- How to play Holi that’s 100% safe?
- Here’s how to play Holi that’s 100% safe – 10 Tips:
- 1. Discourage playing Holi with eggs, and mud
- 2. Don’t use industrial dyes and metallic colours
- 3. Use only gulaal, organic Holi colours or flower petals
- 4. Keep the Holi powders and colours away from mouth and eyes
- 5. Eyes are particularly vulnerable
- 6. Clothes are like sheilds
- 7. Slather skin-protecting creams
- 8. Be careful when playing with Pichkaris
- 9. No water balloons, please?
- 10. Say no to strangers
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Why we celebrate Holi? To welcome the gentle arrival of spring. Why is Holi celebrated with colours? What’s the significance? Why March? Is your little one or not-so-little one curious but not sure why and how to play Holi that’s safe? Even if it’s just dry Holi colours that are 100% organic? Well, chances are that your child is scared. So, how do we play safe Holi and why play Holi in the first place?
How to play Holi that’s 100% safe?
‘Why Holi‘, a book was written by Priyanka and illustrated by Creative I” explains why we all love to play Holi, especially children who get a free hand on that one day in a year to play with lots of Holi colours and water.
Have a happy-healthy Holi 2021 by maintaining social distancing and following simple tips to keep your little and loved ones safe:
- The use of masks should go without saying
- Handshakes and hugging should be highly avoided
- Use homemade/DIY Holi colours should be avoided, as it can attract respiratory issues
- Cold food and beverages should be avoided
- Prevention against the virus and simultaneously building immunity becomes of utmost importance. So eat healthy foods (veggies and fruits) and turmeric milk, Citrus fruits and red bell peppers (both rich in vitamin C), and water infused with lemon, Indian gooseberries, and sliced oranges to give your immunity a natural boost.
Kids have questions and they are bound to be inquisitive. It’s important for us to create awareness and educate them. To have answers to their whats, whys, and hows. This colourful festival is historical. Holilka, King Hiranyakashyap, Prhalad- our grandparents knew a lovely folk tale around these mythological figures. They told our parents the significance, relevance, and morally attached to this festive celebration.
There are many stories linked to the festival of Holi and Holika Dahan. These stories may be mythological, religious, or social, but all have some or the other hidden life lesson. One take-away is the victory of good over evil. And that light always wins over darkness.
This is also a good time to teach them how to play safe Holi and ensure that they indeed play a safe Holi.
Here’s how to play Holi that’s 100% safe – 10 Tips:
1. Discourage playing Holi with eggs, and mud
Explain to them that this is not only unhealthy but harmful as well. A good way to avoid this would be by keeping clean water handy so that they don’t resort to using dirty water.
2. Don’t use industrial dyes and metallic colours
Industrial dyes used as Holi powder/ Holi colours are cheaper and often gaudier. They are harmful. The metallic pastes which impart the glistening silver or black or white are horribly toxic. As per Satavik, here’s what specific colours can do to our health:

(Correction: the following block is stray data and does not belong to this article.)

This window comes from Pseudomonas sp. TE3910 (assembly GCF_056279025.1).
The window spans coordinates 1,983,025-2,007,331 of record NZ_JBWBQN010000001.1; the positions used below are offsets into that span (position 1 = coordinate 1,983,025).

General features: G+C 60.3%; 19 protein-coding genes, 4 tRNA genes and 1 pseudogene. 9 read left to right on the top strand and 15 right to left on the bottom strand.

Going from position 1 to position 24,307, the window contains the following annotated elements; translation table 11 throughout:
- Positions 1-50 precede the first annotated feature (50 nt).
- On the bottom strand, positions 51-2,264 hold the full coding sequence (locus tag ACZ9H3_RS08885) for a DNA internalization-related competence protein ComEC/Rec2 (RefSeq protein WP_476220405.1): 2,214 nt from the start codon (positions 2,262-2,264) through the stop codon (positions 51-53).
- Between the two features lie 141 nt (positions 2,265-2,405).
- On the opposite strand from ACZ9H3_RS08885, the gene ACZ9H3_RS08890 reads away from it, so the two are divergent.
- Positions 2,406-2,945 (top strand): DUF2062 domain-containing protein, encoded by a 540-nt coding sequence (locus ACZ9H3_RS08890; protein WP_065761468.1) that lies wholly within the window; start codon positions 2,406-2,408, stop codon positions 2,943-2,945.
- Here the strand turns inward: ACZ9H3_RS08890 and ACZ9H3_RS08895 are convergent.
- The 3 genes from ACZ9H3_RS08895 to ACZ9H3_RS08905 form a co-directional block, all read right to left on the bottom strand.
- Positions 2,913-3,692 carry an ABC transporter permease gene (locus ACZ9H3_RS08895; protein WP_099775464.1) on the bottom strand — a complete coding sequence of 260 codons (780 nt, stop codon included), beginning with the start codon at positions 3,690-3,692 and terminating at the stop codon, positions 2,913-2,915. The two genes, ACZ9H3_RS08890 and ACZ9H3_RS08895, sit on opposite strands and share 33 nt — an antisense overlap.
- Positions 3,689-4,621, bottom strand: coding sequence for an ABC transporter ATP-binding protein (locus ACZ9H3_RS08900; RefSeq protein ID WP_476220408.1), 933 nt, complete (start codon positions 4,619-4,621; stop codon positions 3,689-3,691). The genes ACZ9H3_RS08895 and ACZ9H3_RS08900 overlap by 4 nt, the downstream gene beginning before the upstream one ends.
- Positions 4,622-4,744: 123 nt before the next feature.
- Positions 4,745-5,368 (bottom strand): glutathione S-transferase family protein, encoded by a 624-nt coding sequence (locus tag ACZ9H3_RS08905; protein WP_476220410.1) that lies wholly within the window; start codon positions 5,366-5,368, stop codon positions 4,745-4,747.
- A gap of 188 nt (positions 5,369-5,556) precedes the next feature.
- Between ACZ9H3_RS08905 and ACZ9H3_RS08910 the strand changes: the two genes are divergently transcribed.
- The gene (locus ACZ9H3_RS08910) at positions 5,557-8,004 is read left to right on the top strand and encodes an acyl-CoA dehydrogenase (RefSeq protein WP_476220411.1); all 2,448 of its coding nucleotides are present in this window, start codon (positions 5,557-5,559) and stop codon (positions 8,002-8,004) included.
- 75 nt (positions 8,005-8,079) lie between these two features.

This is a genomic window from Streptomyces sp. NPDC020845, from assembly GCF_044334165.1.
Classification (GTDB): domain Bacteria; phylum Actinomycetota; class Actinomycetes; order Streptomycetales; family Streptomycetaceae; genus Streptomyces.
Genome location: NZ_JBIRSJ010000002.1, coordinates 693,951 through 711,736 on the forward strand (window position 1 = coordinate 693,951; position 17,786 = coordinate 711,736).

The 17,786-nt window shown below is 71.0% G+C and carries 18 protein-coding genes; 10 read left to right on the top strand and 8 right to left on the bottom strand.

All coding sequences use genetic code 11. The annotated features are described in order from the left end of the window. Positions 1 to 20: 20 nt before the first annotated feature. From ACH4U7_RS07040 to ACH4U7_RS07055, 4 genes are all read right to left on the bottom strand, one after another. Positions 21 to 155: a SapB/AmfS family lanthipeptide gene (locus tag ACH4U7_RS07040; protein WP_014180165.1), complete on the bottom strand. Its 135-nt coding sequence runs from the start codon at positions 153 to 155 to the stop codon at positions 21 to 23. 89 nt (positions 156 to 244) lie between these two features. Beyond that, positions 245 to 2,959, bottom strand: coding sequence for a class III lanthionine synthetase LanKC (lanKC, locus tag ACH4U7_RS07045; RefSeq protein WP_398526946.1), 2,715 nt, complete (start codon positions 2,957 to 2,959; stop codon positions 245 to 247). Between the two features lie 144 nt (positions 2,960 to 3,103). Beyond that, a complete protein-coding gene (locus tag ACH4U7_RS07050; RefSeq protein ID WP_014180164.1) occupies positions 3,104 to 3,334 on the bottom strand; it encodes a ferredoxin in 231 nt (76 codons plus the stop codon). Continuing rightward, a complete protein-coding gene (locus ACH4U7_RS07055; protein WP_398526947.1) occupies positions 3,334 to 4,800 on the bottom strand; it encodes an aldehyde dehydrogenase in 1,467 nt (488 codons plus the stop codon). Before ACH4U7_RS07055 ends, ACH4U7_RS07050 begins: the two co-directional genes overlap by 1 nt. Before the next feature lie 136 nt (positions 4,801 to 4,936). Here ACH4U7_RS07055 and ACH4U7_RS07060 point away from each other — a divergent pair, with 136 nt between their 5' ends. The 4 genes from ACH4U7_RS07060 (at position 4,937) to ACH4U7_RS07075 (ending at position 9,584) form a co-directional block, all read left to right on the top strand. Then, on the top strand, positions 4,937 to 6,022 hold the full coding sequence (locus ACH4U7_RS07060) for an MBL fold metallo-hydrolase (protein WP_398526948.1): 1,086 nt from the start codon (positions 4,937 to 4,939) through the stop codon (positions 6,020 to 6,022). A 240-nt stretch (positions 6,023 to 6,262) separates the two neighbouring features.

|Black||Lead oxide||Renal Failure|
|Green||Copper Sulphate||Eye Allergy, Puffiness and Temporary blindness|
|Blue||Prussian Blue||Contract Dermatitis|
|Red||Mercury Sulphite||Highly toxic can cause skin cancer|
3. Use only gulaal, organic Holi colours or flower petals
Child-friendly, eco-friendly, non-toxic, and gel-based colours are available aplenty. Why not use those?
4. Keep the Holi powders and colours away from mouth and eyes
It is essential that you do not let your kids put any Holi color in their mouths. Synthetic Holi colours, powder or gel-based alike, contain a number of harmful chemicals, when ingested they could cause severe reactions such as vomiting and could also lead to poisoning.
5. Eyes are particularly vulnerable
If the Holi colours enter your child’s eye, wash them with plenty of water. Remember not to rub the eye. If your child experiences any vision-related issues, pain, or excessive redness of the eyes, immediately take him/her to your doctor.
6. Clothes are like sheilds
Make your child wear full-sleeved clothes and long cotton pants to protect their sensitive skin.
7. Slather skin-protecting creams
Another way of protecting their skin would be preparing them well for it by applying oil or cream all over the body to prevent the colours from sticking to the skin. Oil the child’s hair well before he/she goes to play with colours. This will help protect the skin and hair from the harmful effects of the colours.
8. Be careful when playing with Pichkaris
The pichaakris which we think of as harmless toys can be dangerous too. So, teach your child to use his/ her pichkaari away from other people’s faces, especially their eyes and ears. Also, ask your child to maintain a safe distance from other children’s pichkaaris when he/she is being attacked by the water.
9. No water balloons, please?
Say no to bursting balloons or throwing them on each other. This can cause injuries and accidents. The thrust applied to burst balloons is not to be taken lightly.
10. Say no to strangers
Encourage your children to play Holi only with a group of close friends and relatives as against strangers. In fact, even you should do the same to make sure you, as well as your kids, are safe. People can get carried in the Holi intoxication (thanks to the bhaang).
“Safety first” should always be our mission when playing festivals, especially the Holi event with children. Happy Holi!
Image source: 06 (Featured image)